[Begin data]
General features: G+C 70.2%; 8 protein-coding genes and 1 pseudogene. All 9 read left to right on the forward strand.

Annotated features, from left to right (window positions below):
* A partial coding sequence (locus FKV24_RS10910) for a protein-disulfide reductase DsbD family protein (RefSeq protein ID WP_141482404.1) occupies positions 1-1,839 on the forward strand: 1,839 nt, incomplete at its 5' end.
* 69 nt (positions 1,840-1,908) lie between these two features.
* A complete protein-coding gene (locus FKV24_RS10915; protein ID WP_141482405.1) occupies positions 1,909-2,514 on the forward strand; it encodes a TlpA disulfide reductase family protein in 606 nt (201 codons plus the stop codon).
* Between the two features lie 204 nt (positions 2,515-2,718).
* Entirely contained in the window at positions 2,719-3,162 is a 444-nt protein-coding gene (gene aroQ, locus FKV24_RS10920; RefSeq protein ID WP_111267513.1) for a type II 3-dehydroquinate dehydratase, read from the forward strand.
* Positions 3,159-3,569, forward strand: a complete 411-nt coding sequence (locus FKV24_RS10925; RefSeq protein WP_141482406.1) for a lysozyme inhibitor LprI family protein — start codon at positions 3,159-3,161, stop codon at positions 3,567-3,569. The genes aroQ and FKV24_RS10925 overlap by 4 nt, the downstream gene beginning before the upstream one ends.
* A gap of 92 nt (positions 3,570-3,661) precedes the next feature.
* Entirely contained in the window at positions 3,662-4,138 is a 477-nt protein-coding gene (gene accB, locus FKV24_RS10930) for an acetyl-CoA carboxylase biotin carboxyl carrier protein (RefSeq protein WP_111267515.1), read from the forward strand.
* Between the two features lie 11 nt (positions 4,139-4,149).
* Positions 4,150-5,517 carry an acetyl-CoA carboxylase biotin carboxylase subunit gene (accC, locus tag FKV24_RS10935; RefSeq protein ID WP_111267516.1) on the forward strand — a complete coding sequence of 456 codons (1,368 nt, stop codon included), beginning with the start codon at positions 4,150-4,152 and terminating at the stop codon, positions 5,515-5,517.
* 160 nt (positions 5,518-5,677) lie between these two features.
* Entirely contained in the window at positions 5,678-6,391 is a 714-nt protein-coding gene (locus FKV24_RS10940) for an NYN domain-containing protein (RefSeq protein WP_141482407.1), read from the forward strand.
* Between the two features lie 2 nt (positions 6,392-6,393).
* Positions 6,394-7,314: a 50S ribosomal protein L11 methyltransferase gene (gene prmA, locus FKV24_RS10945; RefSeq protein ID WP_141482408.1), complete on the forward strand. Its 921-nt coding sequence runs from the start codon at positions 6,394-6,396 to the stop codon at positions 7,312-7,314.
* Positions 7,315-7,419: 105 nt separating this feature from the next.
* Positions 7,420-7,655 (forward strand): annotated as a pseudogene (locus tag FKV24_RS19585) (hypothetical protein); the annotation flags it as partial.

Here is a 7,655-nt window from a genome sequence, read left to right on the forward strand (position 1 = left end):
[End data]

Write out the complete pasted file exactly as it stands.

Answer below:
General features: G+C 70.2%; 8 protein-coding genes and 1 pseudogene. All 9 read left to right on the forward strand.

Annotated features, from left to right (window positions below):
* A partial coding sequence (locus FKV24_RS10910) for a protein-disulfide reductase DsbD family protein (RefSeq protein ID WP_141482404.1) occupies positions 1-1,839 on the forward strand: 1,839 nt, incomplete at its 5' end.
* 69 nt (positions 1,840-1,908) lie between these two features.
* A complete protein-coding gene (locus FKV24_RS10915; protein ID WP_141482405.1) occupies positions 1,909-2,514 on the forward strand; it encodes a TlpA disulfide reductase family protein in 606 nt (201 codons plus the stop codon).
* Between the two features lie 204 nt (positions 2,515-2,718).
* Entirely contained in the window at positions 2,719-3,162 is a 444-nt protein-coding gene (gene aroQ, locus FKV24_RS10920; RefSeq protein ID WP_111267513.1) for a type II 3-dehydroquinate dehydratase, read from the forward strand.
* Positions 3,159-3,569, forward strand: a complete 411-nt coding sequence (locus FKV24_RS10925; RefSeq protein WP_141482406.1) for a lysozyme inhibitor LprI family protein — start codon at positions 3,159-3,161, stop codon at positions 3,567-3,569. The genes aroQ and FKV24_RS10925 overlap by 4 nt, the downstream gene beginning before the upstream one ends.
* A gap of 92 nt (positions 3,570-3,661) precedes the next feature.
* Entirely contained in the window at positions 3,662-4,138 is a 477-nt protein-coding gene (gene accB, locus FKV24_RS10930) for an acetyl-CoA carboxylase biotin carboxyl carrier protein (RefSeq protein WP_111267515.1), read from the forward strand.
* Between the two features lie 11 nt (positions 4,139-4,149).
* Positions 4,150-5,517 carry an acetyl-CoA carboxylase biotin carboxylase subunit gene (accC, locus tag FKV24_RS10935; RefSeq protein ID WP_111267516.1) on the forward strand — a complete coding sequence of 456 codons (1,368 nt, stop codon included), beginning with the start codon at positions 4,150-4,152 and terminating at the stop codon, positions 5,515-5,517.
* 160 nt (positions 5,518-5,677) lie between these two features.
* Entirely contained in the window at positions 5,678-6,391 is a 714-nt protein-coding gene (locus FKV24_RS10940) for an NYN domain-containing protein (RefSeq protein WP_141482407.1), read from the forward strand.
* Between the two features lie 2 nt (positions 6,392-6,393).
* Positions 6,394-7,314: a 50S ribosomal protein L11 methyltransferase gene (gene prmA, locus FKV24_RS10945; RefSeq protein ID WP_141482408.1), complete on the forward strand. Its 921-nt coding sequence runs from the start codon at positions 6,394-6,396 to the stop codon at positions 7,312-7,314.
* Positions 7,315-7,419: 105 nt separating this feature from the next.
* Positions 7,420-7,655 (forward strand): annotated as a pseudogene (locus tag FKV24_RS19585) (hypothetical protein); the annotation flags it as partial.

Here is a 7,655-nt window from a genome sequence, read left to right on the forward strand (position 1 = left end):